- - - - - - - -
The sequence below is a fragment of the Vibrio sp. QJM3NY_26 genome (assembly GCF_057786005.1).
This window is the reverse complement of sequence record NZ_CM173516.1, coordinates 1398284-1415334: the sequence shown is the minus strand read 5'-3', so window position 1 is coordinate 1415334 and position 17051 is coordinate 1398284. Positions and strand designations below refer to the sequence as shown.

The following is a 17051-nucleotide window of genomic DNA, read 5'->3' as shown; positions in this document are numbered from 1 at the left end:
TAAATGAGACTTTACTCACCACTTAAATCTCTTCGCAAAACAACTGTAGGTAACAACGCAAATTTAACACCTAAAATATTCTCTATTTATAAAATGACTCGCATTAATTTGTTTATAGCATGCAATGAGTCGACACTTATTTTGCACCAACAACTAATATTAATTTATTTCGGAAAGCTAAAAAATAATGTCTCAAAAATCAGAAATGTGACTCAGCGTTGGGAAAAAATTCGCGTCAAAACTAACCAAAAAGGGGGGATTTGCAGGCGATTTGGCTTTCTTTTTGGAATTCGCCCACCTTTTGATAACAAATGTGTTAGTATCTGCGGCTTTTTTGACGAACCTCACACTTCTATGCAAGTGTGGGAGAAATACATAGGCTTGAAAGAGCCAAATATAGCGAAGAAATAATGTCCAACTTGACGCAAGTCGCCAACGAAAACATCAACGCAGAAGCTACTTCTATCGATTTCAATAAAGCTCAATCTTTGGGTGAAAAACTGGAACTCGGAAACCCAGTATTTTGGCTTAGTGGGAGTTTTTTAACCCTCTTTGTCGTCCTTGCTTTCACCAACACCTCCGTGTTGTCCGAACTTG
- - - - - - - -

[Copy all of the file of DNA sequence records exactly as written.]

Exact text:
The sequence below is a fragment of the Vibrio sp. QJM3NY_26 genome (assembly GCF_057786005.1).
This window is the reverse complement of sequence record NZ_CM173516.1, coordinates 1398284-1415334: the sequence shown is the minus strand read 5'-3', so window position 1 is coordinate 1415334 and position 17051 is coordinate 1398284. Positions and strand designations below refer to the sequence as shown.

The following is a 17051-nucleotide window of genomic DNA, read 5'->3' as shown; positions in this document are numbered from 1 at the left end:
TAAATGAGACTTTACTCACCACTTAAATCTCTTCGCAAAACAACTGTAGGTAACAACGCAAATTTAACACCTAAAATATTCTCTATTTATAAAATGACTCGCATTAATTTGTTTATAGCATGCAATGAGTCGACACTTATTTTGCACCAACAACTAATATTAATTTATTTCGGAAAGCTAAAAAATAATGTCTCAAAAATCAGAAATGTGACTCAGCGTTGGGAAAAAATTCGCGTCAAAACTAACCAAAAAGGGGGGATTTGCAGGCGATTTGGCTTTCTTTTTGGAATTCGCCCACCTTTTGATAACAAATGTGTTAGTATCTGCGGCTTTTTTGACGAACCTCACACTTCTATGCAAGTGTGGGAGAAATACATAGGCTTGAAAGAGCCAAATATAGCGAAGAAATAATGTCCAACTTGACGCAAGTCGCCAACGAAAACATCAACGCAGAAGCTACTTCTATCGATTTCAATAAAGCTCAATCTTTGGGTGAAAAACTGGAACTCGGAAACCCAGTATTTTGGCTTAGTGGGAGTTTTTTAACCCTCTTTGTCGTCCTTGCTTTCACCAACACCTCCGTGTTGTCCGAACTTG